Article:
Survey Shows Optimism in Construction Industry

TEMPE, ARIZ. The 29th annual CIT Construction Industry Forecast indicates that U.S. construction industry leaders are predicting a strong year ahead. Of nine U.S. regions surveyed, six show an increase in optimism. In last years CIT Construction Industry Forecast, U.S. construction industry executives told us that they could see the light at the end of the tunnel after several years of economic uncertainty,

TEMPE, ARIZ. — The 29th annual CIT Construction Industry Forecast indicates that U.S. construction industry leaders are predicting a strong year ahead. Of nine U.S. regions surveyed, six show an increase in optimism.

“In last year’s CIT Construction Industry Forecast, U.S. construction industry executives told us that they could see the light at the end of the tunnel after several years of economic uncertainty,” said Roy Keller, president of CIT Equipment Finance, which provides financial services such as lending and leasing to the construction industry. “This year, it looks like the industry has made its way out of the tunnel altogether and the forecast is brighter than at any time in the last decade.”

The forecast surveyed U.S. construction executives on their perceptions of the state of the industry and trends for the coming year. More than 900 contractors and equipment distributors were surveyed via telephone interviews across the country.

With a booming market for new housing and softness in commercial construction activity in many parts of the country, contractors have focused most of their attention on residential construction in recent years. In last year’s survey, 71% of builders said that home and apartment construction was their primary business.

That number declined five points to 66% this year and more builders (21% vs. 15%) say that commercial construction is their main focus. Residential construction is viewed as the most promising business opportunity for 2005 by 62% of builders, down slightly from 64% who felt that way a year ago.

As an indicator that the climate is improving, 30% of distributors expect the number of contractors in their area to increase in 2005 — twice as many as predicted an increase two years ago.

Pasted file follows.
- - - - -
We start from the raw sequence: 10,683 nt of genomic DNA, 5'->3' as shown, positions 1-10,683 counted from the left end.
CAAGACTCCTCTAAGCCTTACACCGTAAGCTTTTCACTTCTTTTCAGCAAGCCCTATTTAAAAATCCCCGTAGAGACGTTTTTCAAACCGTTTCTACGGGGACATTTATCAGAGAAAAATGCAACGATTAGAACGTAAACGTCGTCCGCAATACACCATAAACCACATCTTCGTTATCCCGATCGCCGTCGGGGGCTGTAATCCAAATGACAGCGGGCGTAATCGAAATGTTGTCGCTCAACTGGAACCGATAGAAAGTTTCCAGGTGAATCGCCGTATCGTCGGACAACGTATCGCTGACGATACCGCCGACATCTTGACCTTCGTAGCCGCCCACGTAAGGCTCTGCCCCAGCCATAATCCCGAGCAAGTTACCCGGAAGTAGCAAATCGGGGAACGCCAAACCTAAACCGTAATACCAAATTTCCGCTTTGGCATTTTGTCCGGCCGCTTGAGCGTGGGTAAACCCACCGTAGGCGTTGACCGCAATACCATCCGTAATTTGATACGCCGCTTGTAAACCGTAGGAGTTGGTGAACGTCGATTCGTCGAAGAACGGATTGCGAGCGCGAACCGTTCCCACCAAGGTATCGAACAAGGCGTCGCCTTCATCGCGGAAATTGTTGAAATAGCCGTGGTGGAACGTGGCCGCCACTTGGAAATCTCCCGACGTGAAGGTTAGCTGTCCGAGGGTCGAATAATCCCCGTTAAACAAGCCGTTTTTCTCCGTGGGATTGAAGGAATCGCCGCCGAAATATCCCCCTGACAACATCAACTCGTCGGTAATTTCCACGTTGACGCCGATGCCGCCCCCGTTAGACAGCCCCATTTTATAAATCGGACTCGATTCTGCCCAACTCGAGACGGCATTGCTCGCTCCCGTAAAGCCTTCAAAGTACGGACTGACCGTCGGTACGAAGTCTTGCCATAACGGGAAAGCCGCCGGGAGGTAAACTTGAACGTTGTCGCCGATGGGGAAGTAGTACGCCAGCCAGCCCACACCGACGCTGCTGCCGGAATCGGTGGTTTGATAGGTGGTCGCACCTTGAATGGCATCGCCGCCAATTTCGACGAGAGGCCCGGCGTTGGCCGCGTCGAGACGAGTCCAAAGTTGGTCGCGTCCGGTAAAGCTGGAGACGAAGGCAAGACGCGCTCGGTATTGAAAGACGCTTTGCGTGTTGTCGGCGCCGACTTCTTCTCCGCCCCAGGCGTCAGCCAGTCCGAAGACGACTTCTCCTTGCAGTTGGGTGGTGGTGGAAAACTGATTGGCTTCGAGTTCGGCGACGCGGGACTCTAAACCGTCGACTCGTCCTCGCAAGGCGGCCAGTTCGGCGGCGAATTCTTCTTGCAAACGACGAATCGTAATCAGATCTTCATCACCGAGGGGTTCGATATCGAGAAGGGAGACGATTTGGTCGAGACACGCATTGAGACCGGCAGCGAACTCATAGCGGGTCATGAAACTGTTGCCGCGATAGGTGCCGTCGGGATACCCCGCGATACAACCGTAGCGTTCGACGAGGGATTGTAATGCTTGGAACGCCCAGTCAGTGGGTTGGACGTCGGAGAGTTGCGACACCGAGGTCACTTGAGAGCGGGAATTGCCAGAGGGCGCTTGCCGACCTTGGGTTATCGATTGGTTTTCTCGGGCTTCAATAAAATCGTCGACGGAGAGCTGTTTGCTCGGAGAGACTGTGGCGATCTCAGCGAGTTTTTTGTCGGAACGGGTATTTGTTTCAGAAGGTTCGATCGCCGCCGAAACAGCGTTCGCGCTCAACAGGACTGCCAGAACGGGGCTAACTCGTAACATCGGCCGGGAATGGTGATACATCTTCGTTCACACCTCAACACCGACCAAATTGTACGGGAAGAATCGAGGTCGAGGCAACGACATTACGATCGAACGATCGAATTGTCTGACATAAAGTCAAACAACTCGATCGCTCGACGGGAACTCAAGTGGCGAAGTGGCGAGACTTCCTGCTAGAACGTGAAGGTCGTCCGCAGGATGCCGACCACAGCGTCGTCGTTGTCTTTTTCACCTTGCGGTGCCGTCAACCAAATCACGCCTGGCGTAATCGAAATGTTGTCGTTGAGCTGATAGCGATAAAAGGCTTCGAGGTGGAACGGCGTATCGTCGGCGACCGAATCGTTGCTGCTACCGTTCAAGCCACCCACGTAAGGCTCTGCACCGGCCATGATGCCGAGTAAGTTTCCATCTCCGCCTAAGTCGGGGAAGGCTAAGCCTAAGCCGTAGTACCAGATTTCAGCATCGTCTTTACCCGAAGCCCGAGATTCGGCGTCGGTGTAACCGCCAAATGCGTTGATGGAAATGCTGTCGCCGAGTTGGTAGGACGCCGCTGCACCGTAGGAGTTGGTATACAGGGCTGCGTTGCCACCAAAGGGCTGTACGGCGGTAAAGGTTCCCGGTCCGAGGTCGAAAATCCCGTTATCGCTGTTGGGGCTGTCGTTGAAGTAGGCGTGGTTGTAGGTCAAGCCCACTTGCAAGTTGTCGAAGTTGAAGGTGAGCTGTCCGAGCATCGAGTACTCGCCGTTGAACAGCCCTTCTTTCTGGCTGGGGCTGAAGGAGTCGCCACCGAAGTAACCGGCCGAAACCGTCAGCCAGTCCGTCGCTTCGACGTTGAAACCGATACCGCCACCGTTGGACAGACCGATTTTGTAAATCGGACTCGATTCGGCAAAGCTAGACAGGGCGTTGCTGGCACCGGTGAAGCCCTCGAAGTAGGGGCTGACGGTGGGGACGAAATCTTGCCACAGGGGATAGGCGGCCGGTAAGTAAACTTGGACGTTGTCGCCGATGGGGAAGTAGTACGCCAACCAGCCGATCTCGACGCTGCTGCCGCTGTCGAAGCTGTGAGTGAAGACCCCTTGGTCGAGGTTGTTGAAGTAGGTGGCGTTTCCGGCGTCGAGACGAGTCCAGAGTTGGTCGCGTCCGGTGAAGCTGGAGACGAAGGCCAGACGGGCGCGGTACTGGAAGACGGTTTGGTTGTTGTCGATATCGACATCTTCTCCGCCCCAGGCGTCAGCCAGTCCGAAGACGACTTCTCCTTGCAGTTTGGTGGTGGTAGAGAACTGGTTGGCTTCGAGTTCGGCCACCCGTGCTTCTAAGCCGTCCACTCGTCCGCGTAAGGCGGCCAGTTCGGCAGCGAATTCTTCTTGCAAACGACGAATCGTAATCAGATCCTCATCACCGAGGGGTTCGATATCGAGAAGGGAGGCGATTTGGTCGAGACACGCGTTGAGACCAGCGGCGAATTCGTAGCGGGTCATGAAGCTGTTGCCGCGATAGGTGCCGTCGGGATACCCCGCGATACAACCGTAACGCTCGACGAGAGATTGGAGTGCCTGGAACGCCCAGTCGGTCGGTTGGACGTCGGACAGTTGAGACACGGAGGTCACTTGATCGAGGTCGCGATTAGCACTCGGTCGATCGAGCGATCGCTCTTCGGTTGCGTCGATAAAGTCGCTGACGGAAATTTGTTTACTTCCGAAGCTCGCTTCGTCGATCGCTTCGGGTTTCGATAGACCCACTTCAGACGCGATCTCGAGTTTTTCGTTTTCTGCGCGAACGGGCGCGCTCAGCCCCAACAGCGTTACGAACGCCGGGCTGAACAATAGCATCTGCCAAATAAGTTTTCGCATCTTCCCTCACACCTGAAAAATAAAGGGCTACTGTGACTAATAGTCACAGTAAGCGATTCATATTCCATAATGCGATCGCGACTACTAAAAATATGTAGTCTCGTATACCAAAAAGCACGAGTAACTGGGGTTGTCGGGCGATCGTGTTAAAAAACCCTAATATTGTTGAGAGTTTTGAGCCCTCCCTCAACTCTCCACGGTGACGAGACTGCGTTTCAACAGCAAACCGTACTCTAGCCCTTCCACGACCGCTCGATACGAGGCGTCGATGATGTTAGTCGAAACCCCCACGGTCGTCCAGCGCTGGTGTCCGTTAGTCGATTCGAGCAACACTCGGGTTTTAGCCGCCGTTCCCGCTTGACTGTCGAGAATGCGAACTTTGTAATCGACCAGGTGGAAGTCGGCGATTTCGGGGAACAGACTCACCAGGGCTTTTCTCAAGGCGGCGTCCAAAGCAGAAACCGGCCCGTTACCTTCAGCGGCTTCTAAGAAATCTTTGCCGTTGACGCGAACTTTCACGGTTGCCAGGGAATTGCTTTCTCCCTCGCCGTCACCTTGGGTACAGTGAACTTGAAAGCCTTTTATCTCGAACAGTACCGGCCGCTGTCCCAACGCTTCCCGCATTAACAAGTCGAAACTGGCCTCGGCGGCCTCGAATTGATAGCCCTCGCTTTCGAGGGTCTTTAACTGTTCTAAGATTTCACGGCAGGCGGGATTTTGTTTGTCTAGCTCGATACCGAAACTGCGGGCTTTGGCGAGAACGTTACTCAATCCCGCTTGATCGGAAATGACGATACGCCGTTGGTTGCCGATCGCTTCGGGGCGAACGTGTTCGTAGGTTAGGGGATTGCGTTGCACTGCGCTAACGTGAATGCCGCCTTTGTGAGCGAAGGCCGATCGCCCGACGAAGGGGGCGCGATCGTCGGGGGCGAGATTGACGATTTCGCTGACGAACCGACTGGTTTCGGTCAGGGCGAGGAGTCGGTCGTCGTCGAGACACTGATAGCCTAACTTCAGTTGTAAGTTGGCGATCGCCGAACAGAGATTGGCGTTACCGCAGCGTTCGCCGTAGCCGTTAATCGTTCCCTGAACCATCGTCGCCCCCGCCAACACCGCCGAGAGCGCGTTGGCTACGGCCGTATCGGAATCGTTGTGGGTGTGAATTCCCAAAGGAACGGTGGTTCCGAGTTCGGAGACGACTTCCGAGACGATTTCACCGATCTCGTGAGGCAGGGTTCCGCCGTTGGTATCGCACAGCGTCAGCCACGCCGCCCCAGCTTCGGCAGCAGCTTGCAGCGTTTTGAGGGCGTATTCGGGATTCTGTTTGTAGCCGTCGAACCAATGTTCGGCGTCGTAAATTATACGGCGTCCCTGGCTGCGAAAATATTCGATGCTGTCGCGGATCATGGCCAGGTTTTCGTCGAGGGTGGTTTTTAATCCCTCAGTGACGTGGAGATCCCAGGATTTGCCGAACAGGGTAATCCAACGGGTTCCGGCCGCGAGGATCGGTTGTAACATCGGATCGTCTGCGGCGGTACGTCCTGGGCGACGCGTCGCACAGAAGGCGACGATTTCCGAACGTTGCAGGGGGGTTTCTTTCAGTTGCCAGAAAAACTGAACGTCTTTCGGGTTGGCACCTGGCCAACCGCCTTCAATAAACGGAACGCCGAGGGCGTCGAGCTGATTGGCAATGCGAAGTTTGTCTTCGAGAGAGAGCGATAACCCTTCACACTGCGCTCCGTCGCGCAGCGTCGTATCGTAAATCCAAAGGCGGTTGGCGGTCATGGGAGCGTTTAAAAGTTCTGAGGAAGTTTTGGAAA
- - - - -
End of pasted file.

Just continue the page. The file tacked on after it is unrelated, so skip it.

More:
After back-to-back years of growing optimism, many U.S. construction contractors feel confident enough to increase their investment in new and used construction equipment in 2005. While the percentage of contractors planning to buy new equipment is about the same, they are planning to spend considerably more in 2005. On average, contractors who plan new-equipment purchases expect to invest $79,223 in 2005 — double what they planned to spend in 2004.

As they look ahead to busier project schedules in 2005, contractors expect to be slightly more active in leasing and renting construction equipment; 63% of contractors say they rent the kinds of equipment that they do not need to use all the time. Fewer contractors (23%) cite cost as a motivator for renting equipment than last year when 37% of respondents said they rented equipment because it was more cost-effective.

More than a third (35%) of contractors anticipate their net income to grow in 2005 (compared to 36% in 2004) and 56% expecting it to stay the same (vs. 53% last year). Also, 82% of contractors say that their company’s total financing costs will increase in 2005.

Relationships continue to be a major driver of business in the construction industry, with 85% of contractors saying that industry friends and colleagues are a valuable source of business information. Industry journals, daily newspapers and meetings and seminars are also highly regarded. Distributors are significantly more likely than contractors to turn to the Internet for information; 69% of distributors say the Internet is a valuable information source, compared to 51% of contractors.

The Internet has become an essential business tool for U.S. construction companies with 27% of contractors in this year’s survey having a company Website, a 50% increase over the 18% of contractors that said they had an Internet presence in last year’s forecast. In addition, 19% of contractors without a current Website plan to be online by the end of 2005. While there is already a high level of Internet use across the industry, more than half of contractors predict that their business use of the Web will grow in 2005.

Contractors also use the Internet to promote their companies, with 62% of contractors posting information about their projects on the company Website, an increase of 10 percentage points from last year’s survey; 58% post customer references.

More information can be obtained at the firm’s Website at www.cit.com.